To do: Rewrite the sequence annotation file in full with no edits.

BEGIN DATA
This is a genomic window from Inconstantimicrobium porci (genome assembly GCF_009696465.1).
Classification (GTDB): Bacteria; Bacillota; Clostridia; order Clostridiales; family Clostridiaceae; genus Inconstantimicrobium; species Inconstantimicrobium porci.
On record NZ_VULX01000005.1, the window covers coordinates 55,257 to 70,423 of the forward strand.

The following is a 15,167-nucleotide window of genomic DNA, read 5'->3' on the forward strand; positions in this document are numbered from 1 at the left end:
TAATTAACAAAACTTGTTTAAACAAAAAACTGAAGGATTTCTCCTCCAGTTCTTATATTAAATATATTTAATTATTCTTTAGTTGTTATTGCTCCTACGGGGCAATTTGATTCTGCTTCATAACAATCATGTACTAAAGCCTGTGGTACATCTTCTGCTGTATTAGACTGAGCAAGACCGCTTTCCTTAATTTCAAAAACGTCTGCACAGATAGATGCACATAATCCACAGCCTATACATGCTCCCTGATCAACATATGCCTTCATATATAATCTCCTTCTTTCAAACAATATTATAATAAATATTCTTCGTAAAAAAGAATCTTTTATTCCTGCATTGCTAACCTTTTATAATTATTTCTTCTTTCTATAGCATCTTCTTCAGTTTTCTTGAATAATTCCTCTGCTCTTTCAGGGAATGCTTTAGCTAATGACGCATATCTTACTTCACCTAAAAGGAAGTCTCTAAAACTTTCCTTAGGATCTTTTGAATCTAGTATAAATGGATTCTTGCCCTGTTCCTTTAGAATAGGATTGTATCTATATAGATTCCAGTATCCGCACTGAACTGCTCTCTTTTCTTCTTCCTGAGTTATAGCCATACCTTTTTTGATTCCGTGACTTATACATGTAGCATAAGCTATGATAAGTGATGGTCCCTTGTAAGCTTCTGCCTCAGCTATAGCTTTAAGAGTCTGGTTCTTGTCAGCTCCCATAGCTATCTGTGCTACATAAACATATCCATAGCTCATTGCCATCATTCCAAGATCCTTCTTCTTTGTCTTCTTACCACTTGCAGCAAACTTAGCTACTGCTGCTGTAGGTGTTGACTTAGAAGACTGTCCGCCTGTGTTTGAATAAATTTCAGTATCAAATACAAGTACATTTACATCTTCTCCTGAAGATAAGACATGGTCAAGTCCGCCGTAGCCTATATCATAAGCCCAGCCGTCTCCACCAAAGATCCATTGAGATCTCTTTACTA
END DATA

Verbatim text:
This is a genomic window from Inconstantimicrobium porci (genome assembly GCF_009696465.1).
Classification (GTDB): Bacteria; Bacillota; Clostridia; order Clostridiales; family Clostridiaceae; genus Inconstantimicrobium; species Inconstantimicrobium porci.
On record NZ_VULX01000005.1, the window covers coordinates 55,257 to 70,423 of the forward strand.

The following is a 15,167-nucleotide window of genomic DNA, read 5'->3' on the forward strand; positions in this document are numbered from 1 at the left end:
TAATTAACAAAACTTGTTTAAACAAAAAACTGAAGGATTTCTCCTCCAGTTCTTATATTAAATATATTTAATTATTCTTTAGTTGTTATTGCTCCTACGGGGCAATTTGATTCTGCTTCATAACAATCATGTACTAAAGCCTGTGGTACATCTTCTGCTGTATTAGACTGAGCAAGACCGCTTTCCTTAATTTCAAAAACGTCTGCACAGATAGATGCACATAATCCACAGCCTATACATGCTCCCTGATCAACATATGCCTTCATATATAATCTCCTTCTTTCAAACAATATTATAATAAATATTCTTCGTAAAAAAGAATCTTTTATTCCTGCATTGCTAACCTTTTATAATTATTTCTTCTTTCTATAGCATCTTCTTCAGTTTTCTTGAATAATTCCTCTGCTCTTTCAGGGAATGCTTTAGCTAATGACGCATATCTTACTTCACCTAAAAGGAAGTCTCTAAAACTTTCCTTAGGATCTTTTGAATCTAGTATAAATGGATTCTTGCCCTGTTCCTTTAGAATAGGATTGTATCTATATAGATTCCAGTATCCGCACTGAACTGCTCTCTTTTCTTCTTCCTGAGTTATAGCCATACCTTTTTTGATTCCGTGACTTATACATGTAGCATAAGCTATGATAAGTGATGGTCCCTTGTAAGCTTCTGCCTCAGCTATAGCTTTAAGAGTCTGGTTCTTGTCAGCTCCCATAGCTATCTGTGCTACATAAACATATCCATAGCTCATTGCCATCATTCCAAGATCCTTCTTCTTTGTCTTCTTACCACTTGCAGCAAACTTAGCTACTGCTGCTGTAGGTGTTGACTTAGAAGACTGTCCGCCTGTGTTTGAATAAATTTCAGTATCAAATACAAGTACATTTACATCTTCTCCTGAAGATAAGACATGGTCAAGTCCGCCGTAGCCTATATCATAAGCCCAGCCGTCTCCACCAAAGATCCATTGAGATCTCTTTACTA